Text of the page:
Earlier this month (March 2015), I read a fascinating article about that game developer and what he did in response to my review. The game was developed by Ben Esposito. At this year's conference, Esposito gave a presentation in the conference's "Failure Workshop." He noted that he'd read my post about his game and...
"I decided to prove her wrong. I would make the most authentic game. It would be heroic... I am quite embarrassed about this."He goes on to tell about how--once he started doing research--he saw that he was wrong. Prior to that,
the depth of his research on the topic had been, well, liking the look of those [Kachina] dolls.He told that story to a packed room. Early on, he stuck with the "Kachina" theme and
showed a series of screenshots showing some frankly awful ideasand then started talking to professors of Indigenous cultures. Someone told him to talk to the Hopi tribe. So he did. And...
After talking to people of the tribe for a while, listening to them about their art and their stories, he had his apocalyptic moment. "They're people."I realize that a lot of people will say "well, duh!" to that admission, but I appreciate his honesty and his sharing. He could have shelved the game and walked away to redesign a new game, but he made a different decision.
I love Esposito’s story. I want to defend him, champion him for his good intentions, his benevolent desire to communicate something. And I struggle along to the same conclusions, that sometimes a story is not your story to tell. “If it’s really important to tell someone’s narrative,” he adds, “let them tell it.” If someone is not in a position to tell their story, maybe look at ways to help it get told. But don’t assume it’s yours to tell.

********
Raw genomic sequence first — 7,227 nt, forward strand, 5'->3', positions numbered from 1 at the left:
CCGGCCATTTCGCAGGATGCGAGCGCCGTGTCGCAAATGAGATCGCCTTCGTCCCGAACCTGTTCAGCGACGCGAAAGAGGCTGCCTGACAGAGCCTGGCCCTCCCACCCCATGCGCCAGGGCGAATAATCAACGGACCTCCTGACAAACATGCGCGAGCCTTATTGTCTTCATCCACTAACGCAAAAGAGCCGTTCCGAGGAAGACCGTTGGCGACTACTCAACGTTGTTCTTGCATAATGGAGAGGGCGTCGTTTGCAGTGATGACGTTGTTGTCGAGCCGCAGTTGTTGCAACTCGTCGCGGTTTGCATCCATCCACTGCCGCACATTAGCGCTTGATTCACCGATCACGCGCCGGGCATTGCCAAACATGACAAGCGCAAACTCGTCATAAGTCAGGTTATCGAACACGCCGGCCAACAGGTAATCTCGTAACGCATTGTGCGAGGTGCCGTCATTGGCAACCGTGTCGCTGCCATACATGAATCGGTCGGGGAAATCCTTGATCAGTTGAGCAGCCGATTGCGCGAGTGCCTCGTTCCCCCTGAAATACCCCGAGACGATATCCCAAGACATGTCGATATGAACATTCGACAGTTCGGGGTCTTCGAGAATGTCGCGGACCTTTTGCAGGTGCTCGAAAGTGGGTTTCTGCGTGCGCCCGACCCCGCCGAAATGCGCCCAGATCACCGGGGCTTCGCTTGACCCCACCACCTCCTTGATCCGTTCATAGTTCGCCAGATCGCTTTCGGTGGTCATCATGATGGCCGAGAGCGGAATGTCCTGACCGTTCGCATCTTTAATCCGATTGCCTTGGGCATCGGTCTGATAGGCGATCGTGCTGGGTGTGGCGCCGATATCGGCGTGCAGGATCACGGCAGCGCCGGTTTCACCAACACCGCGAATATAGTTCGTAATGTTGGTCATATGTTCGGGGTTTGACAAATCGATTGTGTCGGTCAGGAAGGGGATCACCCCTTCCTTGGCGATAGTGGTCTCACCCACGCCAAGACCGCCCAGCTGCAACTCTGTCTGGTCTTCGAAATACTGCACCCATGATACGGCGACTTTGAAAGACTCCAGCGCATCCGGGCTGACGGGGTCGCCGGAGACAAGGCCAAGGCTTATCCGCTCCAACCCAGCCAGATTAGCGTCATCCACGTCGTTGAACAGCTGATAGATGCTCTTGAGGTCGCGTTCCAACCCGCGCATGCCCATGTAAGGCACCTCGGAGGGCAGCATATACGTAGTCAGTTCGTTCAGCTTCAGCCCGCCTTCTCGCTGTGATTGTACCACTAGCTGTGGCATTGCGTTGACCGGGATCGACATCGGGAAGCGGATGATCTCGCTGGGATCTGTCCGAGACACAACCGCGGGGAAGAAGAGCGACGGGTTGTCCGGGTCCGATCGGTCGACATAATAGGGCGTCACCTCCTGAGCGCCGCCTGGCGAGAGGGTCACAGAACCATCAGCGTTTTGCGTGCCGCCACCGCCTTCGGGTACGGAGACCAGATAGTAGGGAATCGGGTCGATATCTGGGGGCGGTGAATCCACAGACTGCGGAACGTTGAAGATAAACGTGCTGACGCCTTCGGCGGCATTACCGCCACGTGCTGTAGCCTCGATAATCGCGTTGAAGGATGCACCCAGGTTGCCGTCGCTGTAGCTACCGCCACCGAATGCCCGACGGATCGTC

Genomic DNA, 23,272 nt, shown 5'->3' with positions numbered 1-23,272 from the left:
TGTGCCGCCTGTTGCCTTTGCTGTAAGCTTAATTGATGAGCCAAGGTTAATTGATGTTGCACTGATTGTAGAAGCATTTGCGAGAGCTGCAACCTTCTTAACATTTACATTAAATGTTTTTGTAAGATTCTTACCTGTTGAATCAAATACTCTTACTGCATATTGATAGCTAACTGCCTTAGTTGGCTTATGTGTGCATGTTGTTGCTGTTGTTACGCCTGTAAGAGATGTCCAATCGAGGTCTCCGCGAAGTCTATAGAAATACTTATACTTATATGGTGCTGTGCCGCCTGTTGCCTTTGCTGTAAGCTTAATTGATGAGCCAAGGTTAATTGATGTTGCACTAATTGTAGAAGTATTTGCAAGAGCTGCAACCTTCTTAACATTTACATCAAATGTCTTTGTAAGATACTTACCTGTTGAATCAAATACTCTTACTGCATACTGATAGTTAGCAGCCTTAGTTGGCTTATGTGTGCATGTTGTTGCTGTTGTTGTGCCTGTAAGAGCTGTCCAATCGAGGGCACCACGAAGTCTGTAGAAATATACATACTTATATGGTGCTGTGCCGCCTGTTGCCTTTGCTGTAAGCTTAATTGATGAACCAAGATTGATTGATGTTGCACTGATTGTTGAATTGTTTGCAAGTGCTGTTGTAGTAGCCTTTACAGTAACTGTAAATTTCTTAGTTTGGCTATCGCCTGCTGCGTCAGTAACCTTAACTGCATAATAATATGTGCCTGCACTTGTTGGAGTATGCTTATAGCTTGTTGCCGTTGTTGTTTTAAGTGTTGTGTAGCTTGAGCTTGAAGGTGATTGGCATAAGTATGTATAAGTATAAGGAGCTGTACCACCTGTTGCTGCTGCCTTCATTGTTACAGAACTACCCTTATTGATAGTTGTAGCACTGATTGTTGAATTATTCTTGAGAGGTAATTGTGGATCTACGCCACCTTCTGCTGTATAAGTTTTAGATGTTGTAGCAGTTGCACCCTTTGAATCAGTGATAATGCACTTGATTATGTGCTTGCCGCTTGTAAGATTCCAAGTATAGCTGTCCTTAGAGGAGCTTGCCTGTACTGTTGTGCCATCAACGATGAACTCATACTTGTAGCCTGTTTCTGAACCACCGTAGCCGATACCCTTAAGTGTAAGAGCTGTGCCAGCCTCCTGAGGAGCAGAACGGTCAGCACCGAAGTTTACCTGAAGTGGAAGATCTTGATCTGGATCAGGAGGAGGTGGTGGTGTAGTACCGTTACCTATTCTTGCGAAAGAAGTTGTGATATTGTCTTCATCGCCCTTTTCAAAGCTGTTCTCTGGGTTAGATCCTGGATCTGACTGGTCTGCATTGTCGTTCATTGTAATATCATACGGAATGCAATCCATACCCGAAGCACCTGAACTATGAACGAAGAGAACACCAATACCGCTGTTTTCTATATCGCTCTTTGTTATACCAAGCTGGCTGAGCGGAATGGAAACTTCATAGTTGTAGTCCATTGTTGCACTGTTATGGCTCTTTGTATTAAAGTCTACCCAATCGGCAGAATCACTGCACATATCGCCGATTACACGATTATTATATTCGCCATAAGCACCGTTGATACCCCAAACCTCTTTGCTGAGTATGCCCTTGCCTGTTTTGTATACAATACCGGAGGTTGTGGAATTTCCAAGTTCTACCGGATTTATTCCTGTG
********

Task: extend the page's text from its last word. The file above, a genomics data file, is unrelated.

“When you get called out,” Esposito finished, “shut up and listen. Examine your position. Learn from them. Learn to shut up.”I followed/follow the Gamer Gate conversations. This one is remarkably different. Read the comments to Walker's article. Reading and thinking about this inspired me to create a new label:
I wonder---might writer's conferences have a "Failure Workshop," too? Wouldn't that be cool?
Update, March 16, 3:42 PM
I received an email that suggested that my idea of a "Failure Workshop" suggests that all non-Native writers will fail in their attempts to create Native characters. I do not think that at all. It is definitely possible. Flynn did it in On the Move. Definitely, writers have erred in depictions of people who are 'other' to themselves. I suspect they talk about that with their closest friends, but I think so much could be gained by more public conversations, like those that happen at the gaming conference. People who sign up to present in the Failure Workshop are people, just like the people who write children's and young adult books. What is it about that conference--that space--that makes it possible for them to share as they do? Maybe someone in SCBWI could investigate and find a few well-established writers who would be willing to do this sort of thing.